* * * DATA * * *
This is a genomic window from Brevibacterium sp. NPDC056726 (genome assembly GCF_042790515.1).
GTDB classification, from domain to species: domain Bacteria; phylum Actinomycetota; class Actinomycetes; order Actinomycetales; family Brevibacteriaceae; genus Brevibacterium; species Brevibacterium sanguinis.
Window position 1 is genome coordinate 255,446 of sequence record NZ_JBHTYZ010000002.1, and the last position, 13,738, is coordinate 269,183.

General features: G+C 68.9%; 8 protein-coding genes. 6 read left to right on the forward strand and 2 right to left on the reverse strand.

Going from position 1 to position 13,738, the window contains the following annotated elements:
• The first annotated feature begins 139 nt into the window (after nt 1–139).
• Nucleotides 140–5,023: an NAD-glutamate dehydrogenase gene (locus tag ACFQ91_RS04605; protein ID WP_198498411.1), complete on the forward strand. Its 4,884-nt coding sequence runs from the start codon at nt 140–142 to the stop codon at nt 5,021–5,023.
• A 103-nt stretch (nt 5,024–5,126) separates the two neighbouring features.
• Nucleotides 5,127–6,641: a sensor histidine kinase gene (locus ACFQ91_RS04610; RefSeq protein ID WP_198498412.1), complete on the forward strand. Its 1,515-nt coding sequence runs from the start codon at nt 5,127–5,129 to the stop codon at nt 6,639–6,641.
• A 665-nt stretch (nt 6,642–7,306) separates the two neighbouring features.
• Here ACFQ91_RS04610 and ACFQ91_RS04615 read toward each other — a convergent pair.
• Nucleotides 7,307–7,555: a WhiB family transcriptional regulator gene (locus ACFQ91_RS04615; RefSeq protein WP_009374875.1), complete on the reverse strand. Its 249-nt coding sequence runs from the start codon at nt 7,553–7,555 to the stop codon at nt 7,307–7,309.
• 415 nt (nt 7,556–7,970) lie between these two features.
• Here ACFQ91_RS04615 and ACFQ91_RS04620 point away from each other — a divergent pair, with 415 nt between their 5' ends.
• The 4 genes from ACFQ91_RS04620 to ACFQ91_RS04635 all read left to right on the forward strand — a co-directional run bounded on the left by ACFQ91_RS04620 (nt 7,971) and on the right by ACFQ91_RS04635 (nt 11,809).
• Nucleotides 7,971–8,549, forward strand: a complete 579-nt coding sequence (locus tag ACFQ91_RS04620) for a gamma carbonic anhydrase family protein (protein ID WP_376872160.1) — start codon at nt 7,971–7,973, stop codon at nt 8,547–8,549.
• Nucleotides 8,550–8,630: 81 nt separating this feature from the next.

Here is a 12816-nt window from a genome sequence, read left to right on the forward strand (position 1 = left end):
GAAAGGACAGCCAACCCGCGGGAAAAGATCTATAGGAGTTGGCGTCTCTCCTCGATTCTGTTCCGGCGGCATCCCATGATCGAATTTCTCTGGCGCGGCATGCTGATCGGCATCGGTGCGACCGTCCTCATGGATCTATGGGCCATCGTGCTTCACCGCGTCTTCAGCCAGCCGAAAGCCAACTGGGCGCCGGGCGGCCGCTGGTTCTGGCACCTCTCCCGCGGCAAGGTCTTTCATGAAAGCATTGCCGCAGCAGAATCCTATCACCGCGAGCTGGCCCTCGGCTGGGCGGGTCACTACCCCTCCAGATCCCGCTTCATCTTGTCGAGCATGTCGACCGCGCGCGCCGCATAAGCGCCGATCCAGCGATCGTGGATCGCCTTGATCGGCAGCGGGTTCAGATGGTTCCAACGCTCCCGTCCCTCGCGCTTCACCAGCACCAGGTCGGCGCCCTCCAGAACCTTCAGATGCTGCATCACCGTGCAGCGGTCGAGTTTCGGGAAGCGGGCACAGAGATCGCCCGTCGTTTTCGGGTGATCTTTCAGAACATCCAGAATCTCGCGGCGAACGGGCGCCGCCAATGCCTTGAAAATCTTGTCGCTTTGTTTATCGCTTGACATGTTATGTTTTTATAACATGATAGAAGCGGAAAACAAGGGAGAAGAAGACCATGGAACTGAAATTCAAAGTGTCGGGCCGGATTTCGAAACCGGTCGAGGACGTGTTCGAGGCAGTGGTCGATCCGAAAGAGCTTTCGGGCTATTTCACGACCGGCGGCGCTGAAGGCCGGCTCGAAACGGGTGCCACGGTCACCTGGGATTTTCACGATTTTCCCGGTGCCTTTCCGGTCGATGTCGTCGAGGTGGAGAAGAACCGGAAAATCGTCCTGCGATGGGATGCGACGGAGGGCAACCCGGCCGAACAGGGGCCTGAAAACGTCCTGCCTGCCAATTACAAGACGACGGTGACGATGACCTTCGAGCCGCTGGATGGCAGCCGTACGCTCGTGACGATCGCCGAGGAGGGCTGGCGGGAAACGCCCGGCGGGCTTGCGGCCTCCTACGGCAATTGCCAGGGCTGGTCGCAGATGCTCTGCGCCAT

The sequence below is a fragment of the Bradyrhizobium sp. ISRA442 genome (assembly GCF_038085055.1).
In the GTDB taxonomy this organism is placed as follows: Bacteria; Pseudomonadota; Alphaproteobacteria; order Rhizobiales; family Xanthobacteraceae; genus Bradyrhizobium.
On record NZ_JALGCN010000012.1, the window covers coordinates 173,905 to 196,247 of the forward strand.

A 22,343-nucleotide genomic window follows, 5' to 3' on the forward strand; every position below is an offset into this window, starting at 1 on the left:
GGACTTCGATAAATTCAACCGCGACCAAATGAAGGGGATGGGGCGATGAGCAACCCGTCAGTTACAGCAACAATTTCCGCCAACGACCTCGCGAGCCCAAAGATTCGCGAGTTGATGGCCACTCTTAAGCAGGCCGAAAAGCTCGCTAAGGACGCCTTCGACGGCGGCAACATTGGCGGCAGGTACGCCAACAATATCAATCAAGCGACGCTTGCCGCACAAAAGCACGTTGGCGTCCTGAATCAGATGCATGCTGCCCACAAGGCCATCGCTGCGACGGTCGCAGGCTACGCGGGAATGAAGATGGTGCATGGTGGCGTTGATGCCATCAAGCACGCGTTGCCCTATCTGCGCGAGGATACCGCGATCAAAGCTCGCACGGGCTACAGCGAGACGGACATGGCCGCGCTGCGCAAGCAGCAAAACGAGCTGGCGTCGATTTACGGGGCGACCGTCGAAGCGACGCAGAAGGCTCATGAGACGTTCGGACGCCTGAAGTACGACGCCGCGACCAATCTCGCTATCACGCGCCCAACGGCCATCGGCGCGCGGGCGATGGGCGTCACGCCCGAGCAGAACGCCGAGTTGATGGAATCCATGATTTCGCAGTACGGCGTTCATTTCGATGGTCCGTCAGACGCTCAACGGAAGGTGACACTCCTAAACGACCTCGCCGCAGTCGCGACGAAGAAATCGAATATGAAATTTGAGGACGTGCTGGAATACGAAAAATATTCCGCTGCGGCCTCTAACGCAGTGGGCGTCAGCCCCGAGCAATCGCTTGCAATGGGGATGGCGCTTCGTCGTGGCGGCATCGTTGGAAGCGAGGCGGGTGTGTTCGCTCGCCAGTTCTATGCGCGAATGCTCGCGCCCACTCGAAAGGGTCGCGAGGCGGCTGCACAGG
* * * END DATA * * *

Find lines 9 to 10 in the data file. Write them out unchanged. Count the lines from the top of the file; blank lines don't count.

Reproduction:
• Nucleotides 5,127–6,641: a sensor histidine kinase gene (locus ACFQ91_RS04610; RefSeq protein ID WP_198498412.1), complete on the forward strand. Its 1,515-nt coding sequence runs from the start codon at nt 5,127–5,129 to the stop codon at nt 6,639–6,641.
• A 665-nt stretch (nt 6,642–7,306) separates the two neighbouring features.